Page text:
My first interest in the Olympic Games – and flags – came through the opening and closing ceremonies. As a child I was fascinated by the parade of athletes. I’ve watched the ceremonies develop into the multi-million pound spectacles that seem to be the only criteria by which the games themselves as judged these days.

As with the torch relay it would be impossible to compile a complete list of lgbt participants in the ceremonies, but there are a lot of known names to include. Because of this I’ve split the ceremonies into two. Today I’ll concentrate on the athletes themselves and the creators, directors and designers whose work is integral to the image each games leaves behind.

The first mention must go to the athletes. Virtually all of the lgbt athletes mentioned in my Olympic Countdown have marched with their teams into the stadiums. A handful have had the honour of carrying their national flag either the opening or closing ceremonies. These have been :
John Curry – GB (1976 Innsbruck)
Brian OrserCanada (1988 Calgary)
Blyth TaitNew Zealand (2000 Sydney)
Chris WittyUSA (2006 Turin)
Gro HammersengNorway (2008 Beijing)
Caster SemenyaSouth Africa (2012 London)

As far as I can tell Greg Louganis is the only lgbt Olympian to have taken part in a ceremony in his own right. In the opening ceremony of the 1996 Atlanta summer games he was part of the parade of living Olympic greats. Then there are the athletes who are members of their national Olympic Committees and their guests who have sat in the VIP stand.

Several artistic and choreographic directors have been openly gay, including one former Olympian (Pockar) :
Brian Pockar – artistic director, 1988 Calgary closing ceremony
Dimitris Papaioannou – artistic director, 2004 Athens, all ceremonies
Jean Grand-Maïtre – choreography director, 2010 Vancouver, all ceremonies
Stephen Daldry – overall creative director, 2012 London, all ceremonies.

Just to clarify something – the creative director is in overall charge of the whole evening – cultural section, parade of athletes, official speeches, etc. The artistic director is usually the person who just does the cultural bit in the middle (Danny Boyle’s bit in London 2012 - it was great, but it was muddled and said nothing to me about being British). One mystery to solve is whose idea it was to get the whole stadium (including the VIP box!) to should join in the actions to “YMCA” at  the closing ceremony of the 2006 Turin games!

I’ve already mentioned the 2000 Sydney closing ceremony with its drag queens, Priscilla Queen of the Desert, Savage Garden and Kylie. Rather amazingly, all this camp was the work of a straight director, David Atkins. He also directed the closing ceremony of the 2012 Vancouver winter games which featured Mounties high-kicking like a row of chorus girls. Not only that but television commentators remarked on the presence of giant beavers and lumberjack’s choppers with glee!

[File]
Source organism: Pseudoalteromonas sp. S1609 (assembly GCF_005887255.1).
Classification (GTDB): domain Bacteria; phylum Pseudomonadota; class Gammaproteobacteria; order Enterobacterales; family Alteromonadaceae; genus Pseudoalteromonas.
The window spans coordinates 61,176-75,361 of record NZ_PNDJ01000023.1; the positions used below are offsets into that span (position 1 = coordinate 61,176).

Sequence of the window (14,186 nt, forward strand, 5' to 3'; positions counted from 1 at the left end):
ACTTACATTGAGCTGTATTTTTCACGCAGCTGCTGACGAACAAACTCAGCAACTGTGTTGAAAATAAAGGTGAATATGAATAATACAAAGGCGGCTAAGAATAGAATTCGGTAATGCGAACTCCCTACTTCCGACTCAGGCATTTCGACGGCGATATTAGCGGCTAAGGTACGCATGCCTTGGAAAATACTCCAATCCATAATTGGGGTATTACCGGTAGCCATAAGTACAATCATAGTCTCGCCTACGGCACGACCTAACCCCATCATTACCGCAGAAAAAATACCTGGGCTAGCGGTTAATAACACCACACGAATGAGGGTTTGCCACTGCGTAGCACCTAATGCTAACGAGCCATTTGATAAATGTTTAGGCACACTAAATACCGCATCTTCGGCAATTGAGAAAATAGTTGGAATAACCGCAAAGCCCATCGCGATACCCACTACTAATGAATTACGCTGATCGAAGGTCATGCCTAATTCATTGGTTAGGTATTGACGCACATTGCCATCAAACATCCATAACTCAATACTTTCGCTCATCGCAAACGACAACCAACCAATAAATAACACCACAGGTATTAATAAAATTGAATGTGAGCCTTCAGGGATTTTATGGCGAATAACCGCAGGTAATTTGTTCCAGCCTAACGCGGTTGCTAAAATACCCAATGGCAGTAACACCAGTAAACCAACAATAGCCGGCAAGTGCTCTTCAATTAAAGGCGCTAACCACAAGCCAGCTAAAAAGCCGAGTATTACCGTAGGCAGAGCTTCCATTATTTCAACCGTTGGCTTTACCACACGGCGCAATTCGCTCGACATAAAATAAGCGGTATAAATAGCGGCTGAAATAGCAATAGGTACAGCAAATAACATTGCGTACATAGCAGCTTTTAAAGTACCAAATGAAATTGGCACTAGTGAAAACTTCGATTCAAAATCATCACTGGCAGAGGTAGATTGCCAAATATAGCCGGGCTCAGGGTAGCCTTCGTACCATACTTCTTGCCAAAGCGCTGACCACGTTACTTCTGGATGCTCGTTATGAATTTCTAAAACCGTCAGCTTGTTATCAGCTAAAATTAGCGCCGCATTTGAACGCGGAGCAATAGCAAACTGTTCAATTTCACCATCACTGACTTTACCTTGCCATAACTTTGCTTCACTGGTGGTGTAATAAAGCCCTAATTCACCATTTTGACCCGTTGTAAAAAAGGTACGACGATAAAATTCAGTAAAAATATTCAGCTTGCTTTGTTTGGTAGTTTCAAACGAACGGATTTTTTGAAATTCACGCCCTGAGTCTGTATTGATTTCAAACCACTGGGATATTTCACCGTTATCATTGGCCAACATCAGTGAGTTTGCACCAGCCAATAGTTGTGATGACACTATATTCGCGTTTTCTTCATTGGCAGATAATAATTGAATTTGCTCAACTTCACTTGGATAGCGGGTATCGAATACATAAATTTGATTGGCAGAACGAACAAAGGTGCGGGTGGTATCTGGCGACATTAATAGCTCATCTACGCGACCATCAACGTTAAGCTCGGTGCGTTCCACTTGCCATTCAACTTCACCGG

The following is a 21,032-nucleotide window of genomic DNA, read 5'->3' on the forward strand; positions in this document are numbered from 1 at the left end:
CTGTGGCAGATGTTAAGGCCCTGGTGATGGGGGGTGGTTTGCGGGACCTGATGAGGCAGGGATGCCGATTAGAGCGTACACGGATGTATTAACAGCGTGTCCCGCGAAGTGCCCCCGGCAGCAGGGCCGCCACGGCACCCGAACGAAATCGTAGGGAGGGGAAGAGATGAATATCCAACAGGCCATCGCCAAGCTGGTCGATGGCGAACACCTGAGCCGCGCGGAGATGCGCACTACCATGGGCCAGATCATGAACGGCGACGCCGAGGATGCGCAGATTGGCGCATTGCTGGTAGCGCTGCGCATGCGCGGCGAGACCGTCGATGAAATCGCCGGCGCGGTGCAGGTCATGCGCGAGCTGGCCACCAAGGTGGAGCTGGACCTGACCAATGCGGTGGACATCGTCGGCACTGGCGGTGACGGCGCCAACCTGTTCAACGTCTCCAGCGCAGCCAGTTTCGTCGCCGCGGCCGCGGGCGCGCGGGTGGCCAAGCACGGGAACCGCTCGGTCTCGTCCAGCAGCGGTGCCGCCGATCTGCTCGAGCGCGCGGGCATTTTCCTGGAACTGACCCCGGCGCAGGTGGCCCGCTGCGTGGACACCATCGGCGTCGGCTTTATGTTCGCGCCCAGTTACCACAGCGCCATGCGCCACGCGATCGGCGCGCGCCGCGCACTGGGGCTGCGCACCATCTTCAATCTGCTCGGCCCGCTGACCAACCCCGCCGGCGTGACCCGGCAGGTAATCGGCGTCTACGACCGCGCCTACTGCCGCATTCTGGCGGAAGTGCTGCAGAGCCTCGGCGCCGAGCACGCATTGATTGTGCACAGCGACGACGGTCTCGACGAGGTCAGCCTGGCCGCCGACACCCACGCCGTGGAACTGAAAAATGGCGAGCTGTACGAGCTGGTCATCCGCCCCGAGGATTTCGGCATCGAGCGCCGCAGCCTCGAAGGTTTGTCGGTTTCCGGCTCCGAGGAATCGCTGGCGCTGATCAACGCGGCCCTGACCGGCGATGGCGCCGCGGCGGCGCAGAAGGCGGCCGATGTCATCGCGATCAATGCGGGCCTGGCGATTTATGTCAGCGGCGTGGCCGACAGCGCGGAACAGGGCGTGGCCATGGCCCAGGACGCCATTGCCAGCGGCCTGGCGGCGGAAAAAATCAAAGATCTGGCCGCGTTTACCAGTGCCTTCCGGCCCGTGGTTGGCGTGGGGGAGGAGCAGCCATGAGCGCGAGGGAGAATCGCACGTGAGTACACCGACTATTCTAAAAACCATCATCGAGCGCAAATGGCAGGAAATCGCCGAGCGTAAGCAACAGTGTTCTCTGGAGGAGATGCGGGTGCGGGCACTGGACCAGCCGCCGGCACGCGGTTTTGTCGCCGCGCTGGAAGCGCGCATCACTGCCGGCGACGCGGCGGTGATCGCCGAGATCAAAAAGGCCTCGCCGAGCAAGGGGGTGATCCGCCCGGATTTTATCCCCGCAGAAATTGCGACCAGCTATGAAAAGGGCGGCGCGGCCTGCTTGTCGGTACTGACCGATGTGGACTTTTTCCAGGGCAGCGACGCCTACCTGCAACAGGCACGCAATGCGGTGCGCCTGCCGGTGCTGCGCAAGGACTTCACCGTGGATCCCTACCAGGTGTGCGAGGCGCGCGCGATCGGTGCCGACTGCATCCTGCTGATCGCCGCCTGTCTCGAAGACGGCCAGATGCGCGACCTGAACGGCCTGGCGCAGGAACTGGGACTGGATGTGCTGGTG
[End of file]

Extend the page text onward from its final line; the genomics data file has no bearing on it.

With the Olympic heritage of Greece it came as no surprise to see Dimitris Papaioannou fill his opening ceremony with well-toned young men, all accurately portrayed as naked. Actually, the performers were wearing “shorts” with fake private parts! With the special place the god Eros has in relation to ancient Greek sport it was fitting that he played a major part in the opening ceremony. Another winged Greek god, Zephyrus, lover of Prince Hyakinthos, featured in the opening ceremony of the 2006 Turin winter games.

But that wasn’t the first time that well-toned, half-naked men have appeared in an Olympic ceremony. Way back in the early days the gay Danish gymnast Niels Bukh brought his world renowned display team to the 1920, 1924, 1928 and 1936 Olympics to give exhibition displays. They didn’t perform at the actual opening or closing ceremonies, but Bukh was treated as a guest of honour by Hitler throughout the games.

When it comes to team uniforms, performer’s outfits or special costumes, the list of lgbt fashion designers is lengthy. A personal favourite was the dress worn by Carla Bruni at the opening ceremony in Turin in 2006. It was a sparkling, shimmering creation designed by Giorgio Armani and inspired by ice crystals. Armani himself has sporting connections as well, being president of the Olimpia Milano basketball team. He also designed the uniform of the England football team in 2003, and the uniforms of the Italian teams for both Turin 2006 and London 2012.

The ceremonies which can be said to have been the first of the big spectaculars was Los Angeles in 1984. With typical 1980s-style gaudiness that only California would have produced gay costume designer Ray Aghayam came up with the gaudiest at both the opening and closing ceremonies.

In 1992 the gaudiness was used more effectively in the surreal carnival-style costumes designed by Peter Minshall (probably a gay designer, but I’ll stand corrected). The closing ceremony included costumes by Harrison McEldowney.